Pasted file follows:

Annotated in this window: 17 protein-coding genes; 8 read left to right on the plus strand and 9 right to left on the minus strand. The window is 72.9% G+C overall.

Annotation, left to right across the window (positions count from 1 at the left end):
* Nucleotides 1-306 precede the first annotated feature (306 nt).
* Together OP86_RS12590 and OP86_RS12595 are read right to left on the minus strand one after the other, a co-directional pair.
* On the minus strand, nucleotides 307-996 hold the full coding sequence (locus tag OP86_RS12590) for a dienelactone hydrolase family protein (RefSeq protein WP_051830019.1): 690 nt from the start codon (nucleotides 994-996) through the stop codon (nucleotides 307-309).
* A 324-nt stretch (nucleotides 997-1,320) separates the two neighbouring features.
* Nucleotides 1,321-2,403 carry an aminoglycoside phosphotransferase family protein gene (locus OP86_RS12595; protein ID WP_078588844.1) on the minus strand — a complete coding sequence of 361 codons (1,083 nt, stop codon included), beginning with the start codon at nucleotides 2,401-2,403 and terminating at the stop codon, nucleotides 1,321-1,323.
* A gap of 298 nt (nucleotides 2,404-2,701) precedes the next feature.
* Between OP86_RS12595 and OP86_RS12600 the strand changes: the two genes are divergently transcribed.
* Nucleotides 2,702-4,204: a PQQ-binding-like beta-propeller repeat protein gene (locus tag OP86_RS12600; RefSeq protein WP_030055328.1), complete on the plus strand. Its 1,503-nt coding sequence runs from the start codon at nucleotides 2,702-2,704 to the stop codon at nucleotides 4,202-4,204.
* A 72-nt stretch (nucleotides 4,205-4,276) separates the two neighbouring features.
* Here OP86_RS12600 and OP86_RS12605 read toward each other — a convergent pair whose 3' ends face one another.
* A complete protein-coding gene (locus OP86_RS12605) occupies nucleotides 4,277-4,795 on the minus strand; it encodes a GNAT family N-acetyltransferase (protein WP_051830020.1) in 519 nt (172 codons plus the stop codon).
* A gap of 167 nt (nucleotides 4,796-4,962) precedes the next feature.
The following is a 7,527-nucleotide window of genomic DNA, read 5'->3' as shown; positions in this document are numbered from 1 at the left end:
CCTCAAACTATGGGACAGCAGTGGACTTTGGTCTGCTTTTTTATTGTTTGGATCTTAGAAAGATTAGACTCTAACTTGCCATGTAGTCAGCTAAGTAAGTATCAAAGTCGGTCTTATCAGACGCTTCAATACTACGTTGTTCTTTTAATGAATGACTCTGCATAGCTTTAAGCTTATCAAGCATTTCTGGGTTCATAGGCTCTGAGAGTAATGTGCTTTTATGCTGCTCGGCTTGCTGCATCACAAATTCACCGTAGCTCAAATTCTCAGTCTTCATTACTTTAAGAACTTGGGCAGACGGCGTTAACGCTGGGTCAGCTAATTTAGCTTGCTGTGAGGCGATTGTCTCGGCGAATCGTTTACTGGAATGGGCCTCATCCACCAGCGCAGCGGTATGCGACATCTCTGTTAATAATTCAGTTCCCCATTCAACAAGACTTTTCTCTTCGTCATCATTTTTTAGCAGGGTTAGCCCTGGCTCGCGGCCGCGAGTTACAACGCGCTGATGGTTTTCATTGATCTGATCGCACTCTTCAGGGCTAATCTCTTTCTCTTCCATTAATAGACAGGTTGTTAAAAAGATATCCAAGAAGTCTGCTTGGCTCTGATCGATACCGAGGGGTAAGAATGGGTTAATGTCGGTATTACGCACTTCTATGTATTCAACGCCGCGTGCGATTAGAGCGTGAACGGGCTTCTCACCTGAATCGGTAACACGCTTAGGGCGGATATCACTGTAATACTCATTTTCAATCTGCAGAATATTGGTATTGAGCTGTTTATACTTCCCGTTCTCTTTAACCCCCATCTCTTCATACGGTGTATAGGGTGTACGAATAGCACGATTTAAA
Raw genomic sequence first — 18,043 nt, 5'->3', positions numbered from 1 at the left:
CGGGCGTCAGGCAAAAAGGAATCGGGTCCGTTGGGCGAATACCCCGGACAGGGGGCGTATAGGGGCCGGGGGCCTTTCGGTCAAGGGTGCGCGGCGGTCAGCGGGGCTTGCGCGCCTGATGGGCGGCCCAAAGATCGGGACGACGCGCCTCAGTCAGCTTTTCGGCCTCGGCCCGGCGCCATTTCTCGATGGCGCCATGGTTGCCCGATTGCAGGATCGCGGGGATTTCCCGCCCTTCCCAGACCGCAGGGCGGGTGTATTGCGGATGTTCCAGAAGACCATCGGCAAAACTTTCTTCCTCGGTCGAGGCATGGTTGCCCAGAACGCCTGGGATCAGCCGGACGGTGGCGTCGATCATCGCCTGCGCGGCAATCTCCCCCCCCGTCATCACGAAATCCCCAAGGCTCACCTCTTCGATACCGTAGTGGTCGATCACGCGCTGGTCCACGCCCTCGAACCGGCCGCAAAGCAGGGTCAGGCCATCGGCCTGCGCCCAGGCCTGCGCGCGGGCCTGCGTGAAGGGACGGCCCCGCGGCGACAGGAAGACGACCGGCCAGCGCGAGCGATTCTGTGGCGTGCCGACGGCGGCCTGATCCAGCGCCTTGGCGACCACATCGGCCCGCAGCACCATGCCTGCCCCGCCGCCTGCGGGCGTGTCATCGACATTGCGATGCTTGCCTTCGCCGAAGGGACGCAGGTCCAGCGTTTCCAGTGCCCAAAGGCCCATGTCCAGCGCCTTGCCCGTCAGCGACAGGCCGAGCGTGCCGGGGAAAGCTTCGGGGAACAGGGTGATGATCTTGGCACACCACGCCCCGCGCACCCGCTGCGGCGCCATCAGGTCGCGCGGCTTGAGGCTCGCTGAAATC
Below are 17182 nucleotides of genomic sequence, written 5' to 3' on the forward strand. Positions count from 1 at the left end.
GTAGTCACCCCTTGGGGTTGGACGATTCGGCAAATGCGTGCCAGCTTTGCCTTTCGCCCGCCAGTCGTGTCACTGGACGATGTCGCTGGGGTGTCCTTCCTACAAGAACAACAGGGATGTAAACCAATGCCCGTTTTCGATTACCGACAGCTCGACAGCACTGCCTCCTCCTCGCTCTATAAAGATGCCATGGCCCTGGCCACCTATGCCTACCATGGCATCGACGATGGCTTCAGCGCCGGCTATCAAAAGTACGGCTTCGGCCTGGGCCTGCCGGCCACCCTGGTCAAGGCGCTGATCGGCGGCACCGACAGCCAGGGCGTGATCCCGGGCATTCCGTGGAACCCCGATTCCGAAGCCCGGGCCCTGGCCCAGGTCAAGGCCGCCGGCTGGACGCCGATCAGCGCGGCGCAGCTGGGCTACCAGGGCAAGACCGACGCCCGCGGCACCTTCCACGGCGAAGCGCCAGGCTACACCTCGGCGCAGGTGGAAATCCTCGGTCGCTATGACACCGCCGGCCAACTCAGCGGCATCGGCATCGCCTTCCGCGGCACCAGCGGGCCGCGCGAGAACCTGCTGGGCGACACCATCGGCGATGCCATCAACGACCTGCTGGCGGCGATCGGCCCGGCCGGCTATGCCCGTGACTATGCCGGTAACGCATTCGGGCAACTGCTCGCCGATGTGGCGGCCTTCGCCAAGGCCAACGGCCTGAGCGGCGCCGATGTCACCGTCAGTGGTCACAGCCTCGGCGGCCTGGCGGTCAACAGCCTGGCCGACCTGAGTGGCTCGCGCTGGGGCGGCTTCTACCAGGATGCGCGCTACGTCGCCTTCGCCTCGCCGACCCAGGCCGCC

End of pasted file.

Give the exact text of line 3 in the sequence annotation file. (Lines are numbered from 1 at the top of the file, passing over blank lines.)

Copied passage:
* Nucleotides 1-306 precede the first annotated feature (306 nt).